Seeking the wrong goal
If the goal you're seeking isn't well defined, or isn't properly measured, it's possible that your system will be optimized to realize an outcome that's more in line with what you measured, rather than what you expected. There's that old Eisner quote — “Not everything important is measurable, and not everything measurable is important.” If your incentives are based on quantity, you might end up with growth, but not progress. Focus on clarifying what your goals and vision for the system are before asking others to act on it.
How can we use our knowledge of systems to build better design systems?
Create a model of the system
A model of a design system will be different for every organization. They'll be impacted by the teams that manage them, the complexity of the system and the applications it needs to support, the programs and support that underpins that system, and the processes and feedback loops that grow and shrink that system. There will be delays in feedback loops that impact the system's ability to respond to business change. Understanding this model and the goals of the system can expose opportunities to restructure the system to better align goals and influence a set of behaviors.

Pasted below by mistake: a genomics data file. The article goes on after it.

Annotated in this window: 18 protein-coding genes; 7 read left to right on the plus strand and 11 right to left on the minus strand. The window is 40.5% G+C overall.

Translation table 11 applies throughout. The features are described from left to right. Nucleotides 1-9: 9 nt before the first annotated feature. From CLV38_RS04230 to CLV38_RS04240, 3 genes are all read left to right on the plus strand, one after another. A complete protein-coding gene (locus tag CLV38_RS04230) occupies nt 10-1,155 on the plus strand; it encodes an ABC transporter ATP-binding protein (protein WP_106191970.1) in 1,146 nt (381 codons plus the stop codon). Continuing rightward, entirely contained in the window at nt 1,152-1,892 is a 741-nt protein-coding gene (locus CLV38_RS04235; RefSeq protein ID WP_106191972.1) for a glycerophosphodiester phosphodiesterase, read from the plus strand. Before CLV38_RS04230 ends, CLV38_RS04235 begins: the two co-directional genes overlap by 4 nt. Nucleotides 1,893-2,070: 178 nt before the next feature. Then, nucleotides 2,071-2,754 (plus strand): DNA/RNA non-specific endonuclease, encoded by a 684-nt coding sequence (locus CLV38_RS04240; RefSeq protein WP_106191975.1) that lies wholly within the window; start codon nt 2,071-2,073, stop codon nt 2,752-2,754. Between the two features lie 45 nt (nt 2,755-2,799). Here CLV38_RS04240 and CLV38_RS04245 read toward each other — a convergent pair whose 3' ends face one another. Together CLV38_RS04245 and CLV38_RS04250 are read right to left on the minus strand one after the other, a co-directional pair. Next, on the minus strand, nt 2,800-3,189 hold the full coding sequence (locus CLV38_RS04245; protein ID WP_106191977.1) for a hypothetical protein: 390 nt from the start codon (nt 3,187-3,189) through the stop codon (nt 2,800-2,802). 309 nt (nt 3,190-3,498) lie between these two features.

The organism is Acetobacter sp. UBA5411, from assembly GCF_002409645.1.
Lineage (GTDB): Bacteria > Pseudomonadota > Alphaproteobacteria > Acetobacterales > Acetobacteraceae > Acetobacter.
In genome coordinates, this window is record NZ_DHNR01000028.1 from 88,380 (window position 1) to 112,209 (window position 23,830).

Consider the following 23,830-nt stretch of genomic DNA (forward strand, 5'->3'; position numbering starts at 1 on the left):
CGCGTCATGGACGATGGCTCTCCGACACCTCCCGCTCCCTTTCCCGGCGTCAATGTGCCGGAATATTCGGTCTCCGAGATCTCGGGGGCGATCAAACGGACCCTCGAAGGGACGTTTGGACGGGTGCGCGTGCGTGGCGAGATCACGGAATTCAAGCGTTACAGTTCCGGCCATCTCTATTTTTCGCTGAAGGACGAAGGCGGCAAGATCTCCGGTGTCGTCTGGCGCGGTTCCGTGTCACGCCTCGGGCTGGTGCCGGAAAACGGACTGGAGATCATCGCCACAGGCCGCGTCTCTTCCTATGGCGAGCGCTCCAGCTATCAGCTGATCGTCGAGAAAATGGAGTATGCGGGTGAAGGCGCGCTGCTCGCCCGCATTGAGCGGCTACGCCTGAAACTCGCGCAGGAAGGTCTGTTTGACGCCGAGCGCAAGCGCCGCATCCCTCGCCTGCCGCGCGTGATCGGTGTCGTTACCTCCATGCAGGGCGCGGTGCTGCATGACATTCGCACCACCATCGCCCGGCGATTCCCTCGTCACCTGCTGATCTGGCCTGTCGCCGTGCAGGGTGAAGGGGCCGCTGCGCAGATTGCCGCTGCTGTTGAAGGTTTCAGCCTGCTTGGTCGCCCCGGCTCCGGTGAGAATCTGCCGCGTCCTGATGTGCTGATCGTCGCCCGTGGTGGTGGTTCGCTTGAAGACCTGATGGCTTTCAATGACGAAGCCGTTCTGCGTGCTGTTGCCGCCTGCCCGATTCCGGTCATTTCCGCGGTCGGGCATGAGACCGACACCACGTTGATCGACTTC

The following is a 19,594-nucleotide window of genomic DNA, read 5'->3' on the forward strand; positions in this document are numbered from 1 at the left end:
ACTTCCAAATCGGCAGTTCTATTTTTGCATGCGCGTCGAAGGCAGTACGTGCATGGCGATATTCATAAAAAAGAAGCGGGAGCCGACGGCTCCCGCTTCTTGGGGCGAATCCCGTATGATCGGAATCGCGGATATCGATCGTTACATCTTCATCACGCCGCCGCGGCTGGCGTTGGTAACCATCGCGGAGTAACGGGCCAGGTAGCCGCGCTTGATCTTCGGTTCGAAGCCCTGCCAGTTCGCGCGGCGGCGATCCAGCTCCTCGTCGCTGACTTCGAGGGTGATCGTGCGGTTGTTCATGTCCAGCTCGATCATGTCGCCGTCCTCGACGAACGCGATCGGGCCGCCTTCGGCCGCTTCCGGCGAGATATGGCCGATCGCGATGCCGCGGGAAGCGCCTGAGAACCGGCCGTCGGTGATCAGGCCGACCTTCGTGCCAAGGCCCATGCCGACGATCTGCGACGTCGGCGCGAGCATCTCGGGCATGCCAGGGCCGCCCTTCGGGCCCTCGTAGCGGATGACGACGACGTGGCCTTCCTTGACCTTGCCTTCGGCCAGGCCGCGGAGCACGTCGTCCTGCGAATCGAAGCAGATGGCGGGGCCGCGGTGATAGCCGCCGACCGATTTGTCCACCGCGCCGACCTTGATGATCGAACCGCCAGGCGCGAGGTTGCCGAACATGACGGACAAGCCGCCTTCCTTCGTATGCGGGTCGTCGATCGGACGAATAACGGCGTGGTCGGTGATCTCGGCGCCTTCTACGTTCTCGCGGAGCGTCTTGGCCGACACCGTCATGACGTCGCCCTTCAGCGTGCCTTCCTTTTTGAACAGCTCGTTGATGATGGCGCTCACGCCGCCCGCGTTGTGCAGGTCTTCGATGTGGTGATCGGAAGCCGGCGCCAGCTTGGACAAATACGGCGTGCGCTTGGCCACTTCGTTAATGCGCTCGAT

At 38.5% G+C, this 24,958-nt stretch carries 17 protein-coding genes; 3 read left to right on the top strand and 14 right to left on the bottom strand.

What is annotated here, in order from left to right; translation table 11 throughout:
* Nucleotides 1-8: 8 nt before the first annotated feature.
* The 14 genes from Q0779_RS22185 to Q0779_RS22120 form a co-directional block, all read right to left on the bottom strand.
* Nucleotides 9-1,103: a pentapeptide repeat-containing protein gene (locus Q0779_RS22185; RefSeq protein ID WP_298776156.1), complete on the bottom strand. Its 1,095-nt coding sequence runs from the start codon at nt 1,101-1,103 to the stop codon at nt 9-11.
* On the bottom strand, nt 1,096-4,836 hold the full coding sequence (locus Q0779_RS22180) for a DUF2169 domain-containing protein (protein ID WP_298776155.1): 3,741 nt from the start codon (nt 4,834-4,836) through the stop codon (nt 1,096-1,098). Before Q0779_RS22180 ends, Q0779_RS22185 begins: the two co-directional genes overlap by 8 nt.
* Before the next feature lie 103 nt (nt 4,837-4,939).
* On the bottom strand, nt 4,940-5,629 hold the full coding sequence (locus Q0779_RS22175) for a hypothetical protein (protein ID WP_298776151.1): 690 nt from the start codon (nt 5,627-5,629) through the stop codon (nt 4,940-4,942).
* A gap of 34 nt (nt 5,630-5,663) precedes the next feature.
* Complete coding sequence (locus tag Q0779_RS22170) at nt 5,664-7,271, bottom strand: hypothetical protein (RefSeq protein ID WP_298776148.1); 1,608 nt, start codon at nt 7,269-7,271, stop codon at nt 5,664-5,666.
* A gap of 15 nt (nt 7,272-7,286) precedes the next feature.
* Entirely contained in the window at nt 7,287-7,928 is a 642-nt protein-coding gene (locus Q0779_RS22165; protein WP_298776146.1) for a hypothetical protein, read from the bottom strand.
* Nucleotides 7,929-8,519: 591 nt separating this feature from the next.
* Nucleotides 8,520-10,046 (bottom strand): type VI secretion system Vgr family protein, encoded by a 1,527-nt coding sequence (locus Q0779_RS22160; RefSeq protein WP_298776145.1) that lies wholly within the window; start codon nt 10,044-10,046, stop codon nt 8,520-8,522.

Understand your system's paradigms
Paradigms are the things that goals and structure emerge from. What does your culture consider to be the source of truth for a design system — the code or the design assets? Structures, goals, rules, and feedback loops will be dramatically different depending on where your organization stands on this issue. While it's not easy to change paradigms on a societal or cultural level quickly, it's important to know what game you're playing. Understanding these paradigms also gives your team an opportunity to buck convention in search of a model that transcends the status quo.
Understand how information flows through the system
The lack of information in a feedback loop, or delays that prevent people from getting the information they need to make informed decisions that impact the system can be one of the biggest factors causing a system to perform below our expectations. By providing the right kind of information to people who need it, it's easier to increase accountability. Often a failure to keep feedback loops between subsystems open is how this breaks down. This can lead to a Prisoner's Dilemma, where failure to cooperate leads to a worse outcome, even when the cost of cooperating (maintaining that feedback loop) seems expensive. Plan out how information will flow through your system and what type of delays you expect to have as a result. Identify where oscillations could occur.
Publish the rules for self-organization